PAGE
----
While we were petitioning St. Joseph, St. Philomena and Our Lady of Guadalupe for a child, we slowly began to understand the true gift that a new life is. Before marriage, we took for granted the birth of a baby. We naïvely assumed that once young faithful Catholics were married that babies would start coming in bunches. Now that we were in a period of waiting and some fear that Caitlyn would not be able to conceive, we began to see that life is very precious. God is the Father and Creator of all life. We are not in control of starting a family, He is.
Nonetheless, besides the practical measures of nutrition and petitioning saints, we invoked the help of a living saint. This past August we travelled to Loretto, Pennsylvania, to say goodbye to my younger brother Tom, as he joined the Franciscan Friars TOR. My mom suggested that we go over and visit the recently retired Fr. Mike Scanlan, a major leader in the revitalization of Franciscan University of Steubenville.
So we went over and paid him a visit. After some time for conversation, my family asked if Fr. Mike would pray over my wife to conceive a child. Fr. Mike placed his hand on Caitlyn’s head and prayed to God for her. As he was praying, my wife felt an immense peace come upon her. He finished the prayer and told us that out of all the petitions that he has made to God, the one that seems to most often get answer is for the birth of a child. It was an emotional moment. Part of me believed him and part of me did not, like the man who said to Jesus “Lord, I believe, help my unbelief.”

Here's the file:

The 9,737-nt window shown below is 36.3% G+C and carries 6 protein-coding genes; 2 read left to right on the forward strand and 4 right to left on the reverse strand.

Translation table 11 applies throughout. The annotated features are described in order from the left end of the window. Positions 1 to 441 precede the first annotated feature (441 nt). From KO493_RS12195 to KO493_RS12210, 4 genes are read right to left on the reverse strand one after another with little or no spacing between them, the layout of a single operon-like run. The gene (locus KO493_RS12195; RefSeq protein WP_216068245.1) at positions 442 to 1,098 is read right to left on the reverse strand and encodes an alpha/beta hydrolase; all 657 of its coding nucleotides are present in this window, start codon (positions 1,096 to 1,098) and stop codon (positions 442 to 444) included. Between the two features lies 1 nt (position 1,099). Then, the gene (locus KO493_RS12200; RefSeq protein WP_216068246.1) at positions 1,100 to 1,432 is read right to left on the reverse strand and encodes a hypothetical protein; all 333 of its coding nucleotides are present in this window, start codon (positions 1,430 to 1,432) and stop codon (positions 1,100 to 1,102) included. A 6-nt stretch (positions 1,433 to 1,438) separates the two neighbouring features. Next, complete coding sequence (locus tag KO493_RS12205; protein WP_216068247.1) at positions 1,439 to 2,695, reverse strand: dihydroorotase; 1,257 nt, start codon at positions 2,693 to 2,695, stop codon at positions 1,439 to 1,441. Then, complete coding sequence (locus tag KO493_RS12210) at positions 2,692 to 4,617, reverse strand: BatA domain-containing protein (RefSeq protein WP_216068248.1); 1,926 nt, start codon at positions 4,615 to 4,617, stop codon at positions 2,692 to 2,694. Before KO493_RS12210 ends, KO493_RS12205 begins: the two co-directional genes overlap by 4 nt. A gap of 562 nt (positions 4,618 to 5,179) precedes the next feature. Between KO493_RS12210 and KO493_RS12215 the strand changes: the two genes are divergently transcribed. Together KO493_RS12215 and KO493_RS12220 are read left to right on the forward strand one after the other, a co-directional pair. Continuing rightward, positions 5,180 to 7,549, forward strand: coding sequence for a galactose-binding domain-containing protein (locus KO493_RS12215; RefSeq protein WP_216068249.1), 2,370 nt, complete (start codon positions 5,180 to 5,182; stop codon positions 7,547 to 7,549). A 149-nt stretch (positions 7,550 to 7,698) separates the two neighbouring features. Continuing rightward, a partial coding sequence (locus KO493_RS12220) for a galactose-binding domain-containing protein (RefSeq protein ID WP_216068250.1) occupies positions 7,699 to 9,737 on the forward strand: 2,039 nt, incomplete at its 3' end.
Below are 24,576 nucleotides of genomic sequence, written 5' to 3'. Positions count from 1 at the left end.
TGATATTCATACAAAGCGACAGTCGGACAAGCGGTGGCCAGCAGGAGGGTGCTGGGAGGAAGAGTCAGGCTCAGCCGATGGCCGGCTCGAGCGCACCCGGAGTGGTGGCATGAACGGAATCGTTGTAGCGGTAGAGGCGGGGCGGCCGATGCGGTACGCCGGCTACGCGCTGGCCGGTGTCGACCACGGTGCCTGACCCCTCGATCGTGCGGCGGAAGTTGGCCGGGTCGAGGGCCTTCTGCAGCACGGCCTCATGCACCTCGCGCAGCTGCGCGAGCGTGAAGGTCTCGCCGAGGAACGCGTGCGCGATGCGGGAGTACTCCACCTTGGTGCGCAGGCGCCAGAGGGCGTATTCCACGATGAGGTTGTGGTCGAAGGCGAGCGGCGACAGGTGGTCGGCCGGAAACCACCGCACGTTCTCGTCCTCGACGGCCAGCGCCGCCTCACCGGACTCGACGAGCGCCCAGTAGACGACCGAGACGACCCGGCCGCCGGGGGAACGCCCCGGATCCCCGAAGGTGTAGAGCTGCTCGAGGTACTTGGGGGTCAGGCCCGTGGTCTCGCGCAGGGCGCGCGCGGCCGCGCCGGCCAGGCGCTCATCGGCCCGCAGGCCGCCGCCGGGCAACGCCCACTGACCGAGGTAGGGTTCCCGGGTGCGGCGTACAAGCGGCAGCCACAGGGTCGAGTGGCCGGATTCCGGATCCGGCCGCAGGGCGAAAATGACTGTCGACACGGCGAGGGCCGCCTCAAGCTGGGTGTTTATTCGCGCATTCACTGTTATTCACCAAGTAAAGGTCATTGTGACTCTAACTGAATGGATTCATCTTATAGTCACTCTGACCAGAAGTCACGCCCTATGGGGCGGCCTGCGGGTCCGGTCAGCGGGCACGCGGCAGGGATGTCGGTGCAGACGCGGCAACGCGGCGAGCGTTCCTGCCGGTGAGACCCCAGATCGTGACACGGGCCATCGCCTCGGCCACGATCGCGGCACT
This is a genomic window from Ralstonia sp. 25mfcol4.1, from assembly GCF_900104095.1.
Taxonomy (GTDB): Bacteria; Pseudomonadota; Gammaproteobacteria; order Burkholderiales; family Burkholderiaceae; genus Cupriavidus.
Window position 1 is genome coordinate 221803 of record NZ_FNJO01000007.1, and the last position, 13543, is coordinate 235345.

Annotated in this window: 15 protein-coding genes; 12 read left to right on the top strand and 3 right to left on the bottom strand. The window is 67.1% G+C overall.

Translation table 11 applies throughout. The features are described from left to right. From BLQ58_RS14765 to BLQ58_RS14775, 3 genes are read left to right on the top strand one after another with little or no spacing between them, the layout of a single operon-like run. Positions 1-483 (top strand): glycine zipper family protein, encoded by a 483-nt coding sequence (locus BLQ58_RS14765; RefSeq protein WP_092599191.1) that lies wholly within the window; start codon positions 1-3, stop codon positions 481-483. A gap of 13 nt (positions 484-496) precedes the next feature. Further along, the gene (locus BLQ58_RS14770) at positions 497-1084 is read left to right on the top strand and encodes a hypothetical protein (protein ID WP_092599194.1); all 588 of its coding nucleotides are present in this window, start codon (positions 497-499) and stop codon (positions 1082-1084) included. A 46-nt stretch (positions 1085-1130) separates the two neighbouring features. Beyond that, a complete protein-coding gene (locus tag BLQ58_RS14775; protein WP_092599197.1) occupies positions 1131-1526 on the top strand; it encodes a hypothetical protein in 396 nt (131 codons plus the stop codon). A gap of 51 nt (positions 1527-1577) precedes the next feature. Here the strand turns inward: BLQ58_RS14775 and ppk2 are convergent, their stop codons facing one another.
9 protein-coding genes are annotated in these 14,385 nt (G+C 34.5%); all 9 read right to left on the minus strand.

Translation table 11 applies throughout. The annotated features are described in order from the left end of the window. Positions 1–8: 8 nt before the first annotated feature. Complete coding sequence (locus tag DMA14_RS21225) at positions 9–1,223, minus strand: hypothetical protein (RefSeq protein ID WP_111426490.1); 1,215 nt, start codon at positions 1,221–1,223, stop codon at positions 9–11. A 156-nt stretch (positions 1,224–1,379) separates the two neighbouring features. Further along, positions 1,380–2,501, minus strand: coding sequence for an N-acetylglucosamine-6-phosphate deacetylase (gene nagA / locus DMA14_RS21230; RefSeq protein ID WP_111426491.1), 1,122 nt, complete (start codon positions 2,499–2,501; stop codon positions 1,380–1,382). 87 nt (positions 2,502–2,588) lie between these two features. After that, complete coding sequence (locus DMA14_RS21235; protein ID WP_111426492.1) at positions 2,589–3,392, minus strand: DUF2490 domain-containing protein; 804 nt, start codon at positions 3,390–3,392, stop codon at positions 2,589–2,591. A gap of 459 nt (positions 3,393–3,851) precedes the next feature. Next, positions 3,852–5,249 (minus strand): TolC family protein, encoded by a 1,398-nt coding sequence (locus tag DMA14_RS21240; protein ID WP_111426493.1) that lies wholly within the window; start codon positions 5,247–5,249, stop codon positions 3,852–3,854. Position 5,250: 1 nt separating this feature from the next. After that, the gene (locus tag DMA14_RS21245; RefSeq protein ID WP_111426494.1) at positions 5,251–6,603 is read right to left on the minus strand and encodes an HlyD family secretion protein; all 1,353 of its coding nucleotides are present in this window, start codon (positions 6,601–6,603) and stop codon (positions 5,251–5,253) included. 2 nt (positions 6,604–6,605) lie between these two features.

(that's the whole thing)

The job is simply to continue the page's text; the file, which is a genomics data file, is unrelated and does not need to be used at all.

About a month later on a cool fall morning, unbeknownst to me, my wife took a pregnancy test and got a positive result. She woke me up around 5:30 AM and told me that she was pregnant. As I was slowly waking up to this great news, I can remember feeling cautiously optimistic, hedging my bet. Since the pregnancy test she had used had expired, I did not want to get my hopes too high just in case it was an error. She went out and bought a new pregnancy test and obtained the same result, she was indeed pregnant! We were overjoyed and overwhelmed. God had answered our prayer. Baby W’s due date is in May 2014.
As we are anxiously awaiting the birth of our own child and arranging the apartment for the baby, I can’t help but think how all of us Catholics should be preparing for something greater, the Lord’s coming in our hearts this Christmas. It is a time for joyful penance, not the ashes and sackcloth of Lent, but maybe through Confession, serving the poor, or spending more time in prayer with God we can make ready our hearts for the feast of Christmas.
The world wants to push out Advent from our hearts and focus constantly on the countdown to Christmas. However, we must not miss out on this great chance of preparation and longing for Christ. As these weeks of Advent go by, I pray that you may take the opportunity to slow down from the busyness of the world so you may enter the beauty of the season.
(Please keep my wife and I in prayer as we prepare for our child’s birth, since sometimes there can be complications in pregnancy for women with PCOS)